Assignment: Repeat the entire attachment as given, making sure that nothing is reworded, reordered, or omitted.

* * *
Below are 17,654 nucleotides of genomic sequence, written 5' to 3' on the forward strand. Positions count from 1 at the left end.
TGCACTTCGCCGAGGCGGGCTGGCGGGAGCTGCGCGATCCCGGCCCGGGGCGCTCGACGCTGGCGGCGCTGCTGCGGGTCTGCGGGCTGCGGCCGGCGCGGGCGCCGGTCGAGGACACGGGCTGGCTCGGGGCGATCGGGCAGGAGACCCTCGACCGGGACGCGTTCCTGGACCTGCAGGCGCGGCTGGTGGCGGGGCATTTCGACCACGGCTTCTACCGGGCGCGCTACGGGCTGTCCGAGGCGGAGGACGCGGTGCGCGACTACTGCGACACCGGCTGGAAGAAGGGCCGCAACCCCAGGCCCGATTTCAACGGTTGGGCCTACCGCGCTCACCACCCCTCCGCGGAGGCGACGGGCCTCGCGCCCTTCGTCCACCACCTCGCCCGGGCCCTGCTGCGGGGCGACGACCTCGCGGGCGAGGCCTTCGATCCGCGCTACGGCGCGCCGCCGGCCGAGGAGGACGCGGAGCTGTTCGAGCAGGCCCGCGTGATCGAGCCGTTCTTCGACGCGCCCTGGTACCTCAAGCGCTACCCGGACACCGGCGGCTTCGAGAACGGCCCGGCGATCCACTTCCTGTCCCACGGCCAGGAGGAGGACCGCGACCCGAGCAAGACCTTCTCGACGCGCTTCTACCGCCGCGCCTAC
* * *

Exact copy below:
Below are 17,654 nucleotides of genomic sequence, written 5' to 3' on the forward strand. Positions count from 1 at the left end.
TGCACTTCGCCGAGGCGGGCTGGCGGGAGCTGCGCGATCCCGGCCCGGGGCGCTCGACGCTGGCGGCGCTGCTGCGGGTCTGCGGGCTGCGGCCGGCGCGGGCGCCGGTCGAGGACACGGGCTGGCTCGGGGCGATCGGGCAGGAGACCCTCGACCGGGACGCGTTCCTGGACCTGCAGGCGCGGCTGGTGGCGGGGCATTTCGACCACGGCTTCTACCGGGCGCGCTACGGGCTGTCCGAGGCGGAGGACGCGGTGCGCGACTACTGCGACACCGGCTGGAAGAAGGGCCGCAACCCCAGGCCCGATTTCAACGGTTGGGCCTACCGCGCTCACCACCCCTCCGCGGAGGCGACGGGCCTCGCGCCCTTCGTCCACCACCTCGCCCGGGCCCTGCTGCGGGGCGACGACCTCGCGGGCGAGGCCTTCGATCCGCGCTACGGCGCGCCGCCGGCCGAGGAGGACGCGGAGCTGTTCGAGCAGGCCCGCGTGATCGAGCCGTTCTTCGACGCGCCCTGGTACCTCAAGCGCTACCCGGACACCGGCGGCTTCGAGAACGGCCCGGCGATCCACTTCCTGTCCCACGGCCAGGAGGAGGACCGCGACCCGAGCAAGACCTTCTCGACGCGCTTCTACCGCCGCGCCTAC